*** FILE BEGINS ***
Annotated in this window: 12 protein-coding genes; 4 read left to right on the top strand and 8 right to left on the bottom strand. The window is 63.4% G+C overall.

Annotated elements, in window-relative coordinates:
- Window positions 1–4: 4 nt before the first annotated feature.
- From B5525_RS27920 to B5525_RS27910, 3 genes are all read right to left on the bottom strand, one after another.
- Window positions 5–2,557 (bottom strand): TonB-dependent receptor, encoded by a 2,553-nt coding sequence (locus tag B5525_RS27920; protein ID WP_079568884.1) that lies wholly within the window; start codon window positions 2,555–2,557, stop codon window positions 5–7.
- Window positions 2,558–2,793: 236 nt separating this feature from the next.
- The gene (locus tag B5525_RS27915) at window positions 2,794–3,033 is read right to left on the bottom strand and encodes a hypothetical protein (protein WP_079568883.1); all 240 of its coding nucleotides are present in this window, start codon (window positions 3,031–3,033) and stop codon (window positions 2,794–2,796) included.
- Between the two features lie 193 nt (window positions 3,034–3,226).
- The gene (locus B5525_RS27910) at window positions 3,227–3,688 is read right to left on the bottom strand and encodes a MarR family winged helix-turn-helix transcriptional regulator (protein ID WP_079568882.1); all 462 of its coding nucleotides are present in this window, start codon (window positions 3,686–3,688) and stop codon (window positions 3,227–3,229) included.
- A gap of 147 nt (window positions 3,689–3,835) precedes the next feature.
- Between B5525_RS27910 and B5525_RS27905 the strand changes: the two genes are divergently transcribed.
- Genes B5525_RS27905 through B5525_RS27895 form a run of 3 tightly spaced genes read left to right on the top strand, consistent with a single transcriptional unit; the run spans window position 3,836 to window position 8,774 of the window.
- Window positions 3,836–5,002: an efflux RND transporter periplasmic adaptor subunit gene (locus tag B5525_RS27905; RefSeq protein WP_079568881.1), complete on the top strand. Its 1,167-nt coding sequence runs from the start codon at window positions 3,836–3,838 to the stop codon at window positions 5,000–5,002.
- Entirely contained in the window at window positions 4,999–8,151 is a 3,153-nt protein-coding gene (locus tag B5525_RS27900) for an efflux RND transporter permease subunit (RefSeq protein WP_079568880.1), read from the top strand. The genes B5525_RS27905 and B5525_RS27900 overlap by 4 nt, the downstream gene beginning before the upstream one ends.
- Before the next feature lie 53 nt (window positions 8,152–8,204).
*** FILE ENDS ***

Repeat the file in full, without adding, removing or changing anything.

Annotated in this window: 12 protein-coding genes; 4 read left to right on the top strand and 8 right to left on the bottom strand. The window is 63.4% G+C overall.

Annotated elements, in window-relative coordinates:
- Window positions 1–4: 4 nt before the first annotated feature.
- From B5525_RS27920 to B5525_RS27910, 3 genes are all read right to left on the bottom strand, one after another.
- Window positions 5–2,557 (bottom strand): TonB-dependent receptor, encoded by a 2,553-nt coding sequence (locus tag B5525_RS27920; protein ID WP_079568884.1) that lies wholly within the window; start codon window positions 2,555–2,557, stop codon window positions 5–7.
- Window positions 2,558–2,793: 236 nt separating this feature from the next.
- The gene (locus tag B5525_RS27915) at window positions 2,794–3,033 is read right to left on the bottom strand and encodes a hypothetical protein (protein WP_079568883.1); all 240 of its coding nucleotides are present in this window, start codon (window positions 3,031–3,033) and stop codon (window positions 2,794–2,796) included.
- Between the two features lie 193 nt (window positions 3,034–3,226).
- The gene (locus B5525_RS27910) at window positions 3,227–3,688 is read right to left on the bottom strand and encodes a MarR family winged helix-turn-helix transcriptional regulator (protein ID WP_079568882.1); all 462 of its coding nucleotides are present in this window, start codon (window positions 3,686–3,688) and stop codon (window positions 3,227–3,229) included.
- A gap of 147 nt (window positions 3,689–3,835) precedes the next feature.
- Between B5525_RS27910 and B5525_RS27905 the strand changes: the two genes are divergently transcribed.
- Genes B5525_RS27905 through B5525_RS27895 form a run of 3 tightly spaced genes read left to right on the top strand, consistent with a single transcriptional unit; the run spans window position 3,836 to window position 8,774 of the window.
- Window positions 3,836–5,002: an efflux RND transporter periplasmic adaptor subunit gene (locus tag B5525_RS27905; RefSeq protein WP_079568881.1), complete on the top strand. Its 1,167-nt coding sequence runs from the start codon at window positions 3,836–3,838 to the stop codon at window positions 5,000–5,002.
- Entirely contained in the window at window positions 4,999–8,151 is a 3,153-nt protein-coding gene (locus tag B5525_RS27900) for an efflux RND transporter permease subunit (RefSeq protein WP_079568880.1), read from the top strand. The genes B5525_RS27905 and B5525_RS27900 overlap by 4 nt, the downstream gene beginning before the upstream one ends.
- Before the next feature lie 53 nt (window positions 8,152–8,204).